The church pays tribute to this legacy by supporting and fostering the growth of black congregations through partnerships that reach across ethnic and racial boundaries, from the Episcopal provinces, dioceses, and deaneries to local parishes. Through the Recruitment, Training, and Development Program, black postulants and candidates for ministry are empowered and encouraged to seek vocations in lay and ordained ministries. This program offers an annual conference to provide historical perspectives of black Episcopalians in the church, leadership training, opportunities for networking, and mentoring for ongoing education and spiritual growth.
Challenging the Silence of Good People
What MLK’s Letter from Birmingham Jail Means for the Church Today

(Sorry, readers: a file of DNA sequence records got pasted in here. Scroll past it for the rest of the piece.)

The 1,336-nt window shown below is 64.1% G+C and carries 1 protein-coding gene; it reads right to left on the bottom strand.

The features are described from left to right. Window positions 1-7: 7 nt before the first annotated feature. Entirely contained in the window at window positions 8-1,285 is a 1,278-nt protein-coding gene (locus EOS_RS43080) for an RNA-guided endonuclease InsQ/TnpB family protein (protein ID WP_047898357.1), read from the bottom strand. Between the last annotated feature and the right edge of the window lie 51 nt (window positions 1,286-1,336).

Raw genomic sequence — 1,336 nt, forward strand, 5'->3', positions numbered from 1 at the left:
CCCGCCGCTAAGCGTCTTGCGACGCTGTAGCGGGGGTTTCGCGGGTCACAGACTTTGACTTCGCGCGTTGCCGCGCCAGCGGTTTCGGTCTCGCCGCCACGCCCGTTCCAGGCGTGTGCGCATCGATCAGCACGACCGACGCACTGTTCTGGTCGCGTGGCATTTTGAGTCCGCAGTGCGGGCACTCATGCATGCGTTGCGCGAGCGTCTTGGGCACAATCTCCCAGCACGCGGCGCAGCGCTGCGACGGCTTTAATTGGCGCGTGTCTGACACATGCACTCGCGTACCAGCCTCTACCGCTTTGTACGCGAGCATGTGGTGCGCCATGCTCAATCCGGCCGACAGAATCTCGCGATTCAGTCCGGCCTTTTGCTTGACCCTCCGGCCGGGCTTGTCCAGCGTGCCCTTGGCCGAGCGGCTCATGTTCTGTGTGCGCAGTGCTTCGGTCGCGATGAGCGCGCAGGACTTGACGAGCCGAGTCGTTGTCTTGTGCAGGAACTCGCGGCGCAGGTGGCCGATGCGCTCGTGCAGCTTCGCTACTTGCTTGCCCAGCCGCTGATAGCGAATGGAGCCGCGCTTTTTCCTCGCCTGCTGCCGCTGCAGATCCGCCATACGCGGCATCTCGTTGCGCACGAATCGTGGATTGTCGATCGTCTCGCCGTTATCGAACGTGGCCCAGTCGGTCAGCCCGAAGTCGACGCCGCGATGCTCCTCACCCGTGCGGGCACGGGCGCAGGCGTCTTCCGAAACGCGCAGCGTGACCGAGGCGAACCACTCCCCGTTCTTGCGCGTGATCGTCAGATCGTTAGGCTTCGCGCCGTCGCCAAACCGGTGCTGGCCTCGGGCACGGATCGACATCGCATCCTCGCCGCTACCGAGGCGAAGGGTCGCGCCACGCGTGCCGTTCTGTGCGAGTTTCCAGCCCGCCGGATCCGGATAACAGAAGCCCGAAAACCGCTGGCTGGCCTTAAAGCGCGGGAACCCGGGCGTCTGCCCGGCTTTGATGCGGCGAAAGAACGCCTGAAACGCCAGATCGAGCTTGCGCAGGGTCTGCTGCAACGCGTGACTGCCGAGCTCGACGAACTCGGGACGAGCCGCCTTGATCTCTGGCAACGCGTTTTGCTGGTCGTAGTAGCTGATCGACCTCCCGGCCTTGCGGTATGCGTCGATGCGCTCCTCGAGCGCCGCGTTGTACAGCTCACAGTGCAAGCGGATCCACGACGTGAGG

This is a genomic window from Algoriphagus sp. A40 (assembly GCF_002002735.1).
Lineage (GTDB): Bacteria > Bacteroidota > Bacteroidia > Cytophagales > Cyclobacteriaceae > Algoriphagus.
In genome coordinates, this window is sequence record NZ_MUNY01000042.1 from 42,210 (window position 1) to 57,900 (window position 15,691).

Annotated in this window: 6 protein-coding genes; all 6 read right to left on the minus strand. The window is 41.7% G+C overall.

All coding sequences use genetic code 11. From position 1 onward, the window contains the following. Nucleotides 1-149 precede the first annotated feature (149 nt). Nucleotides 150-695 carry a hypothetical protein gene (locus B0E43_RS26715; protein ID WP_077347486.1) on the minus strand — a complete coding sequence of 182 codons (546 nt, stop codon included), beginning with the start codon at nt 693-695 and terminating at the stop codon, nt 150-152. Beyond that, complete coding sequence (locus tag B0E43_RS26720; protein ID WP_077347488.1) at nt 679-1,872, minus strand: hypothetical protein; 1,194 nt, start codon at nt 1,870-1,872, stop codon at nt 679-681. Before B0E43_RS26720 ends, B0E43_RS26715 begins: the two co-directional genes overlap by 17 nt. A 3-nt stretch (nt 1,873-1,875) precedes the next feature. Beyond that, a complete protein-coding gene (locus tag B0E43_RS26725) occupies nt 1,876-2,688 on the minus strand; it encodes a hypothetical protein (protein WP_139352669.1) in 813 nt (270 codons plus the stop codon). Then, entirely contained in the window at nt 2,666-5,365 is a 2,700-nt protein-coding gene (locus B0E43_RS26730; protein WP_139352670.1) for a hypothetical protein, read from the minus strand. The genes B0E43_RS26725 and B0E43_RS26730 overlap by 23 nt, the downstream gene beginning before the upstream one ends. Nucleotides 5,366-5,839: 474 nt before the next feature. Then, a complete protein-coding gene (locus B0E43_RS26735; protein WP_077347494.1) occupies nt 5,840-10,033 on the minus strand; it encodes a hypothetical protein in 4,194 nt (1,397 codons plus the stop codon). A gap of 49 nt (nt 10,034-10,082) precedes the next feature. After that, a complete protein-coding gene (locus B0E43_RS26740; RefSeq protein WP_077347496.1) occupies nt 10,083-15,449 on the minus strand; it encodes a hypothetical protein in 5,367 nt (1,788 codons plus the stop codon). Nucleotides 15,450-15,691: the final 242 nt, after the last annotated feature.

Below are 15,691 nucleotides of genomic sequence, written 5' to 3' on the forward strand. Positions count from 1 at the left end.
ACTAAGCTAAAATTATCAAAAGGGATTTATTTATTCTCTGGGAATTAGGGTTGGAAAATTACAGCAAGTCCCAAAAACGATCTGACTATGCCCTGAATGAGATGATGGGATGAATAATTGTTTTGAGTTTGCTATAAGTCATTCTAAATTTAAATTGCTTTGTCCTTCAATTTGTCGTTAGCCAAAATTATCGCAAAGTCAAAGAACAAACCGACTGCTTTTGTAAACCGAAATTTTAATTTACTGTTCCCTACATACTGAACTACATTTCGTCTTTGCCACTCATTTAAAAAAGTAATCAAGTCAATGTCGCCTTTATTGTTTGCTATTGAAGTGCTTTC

In his Letter from Birmingham Jail, Martin Luther King decried “the silence of good people” — particularly the church leaders of his day who urged silence and political disengagement amidst racist civil rights abuses.
In partnership with the Episcopal Church Office of Black Ministries, Episcopal Divinity School at Union is holding a panel discussion on the significance of MLK’s Letter in today’s extraordinary political climate. This event will feature Ray Suarez, former senior correspondent on The Newshour, Ronald C. Byrd, Missioner for Black Ministries in the Episcopal Church, Serene Jones, President of Union Theological Seminary, Kelly Brown Douglas, Dean of Episcopal Divinity School at Union, Amy Butler, Pastor of Riverside Church, Frederick A. Davie, Executive Vice President of Union, Gary Dorrien, Reinhold Niebuhr Professor of Social Ethics.
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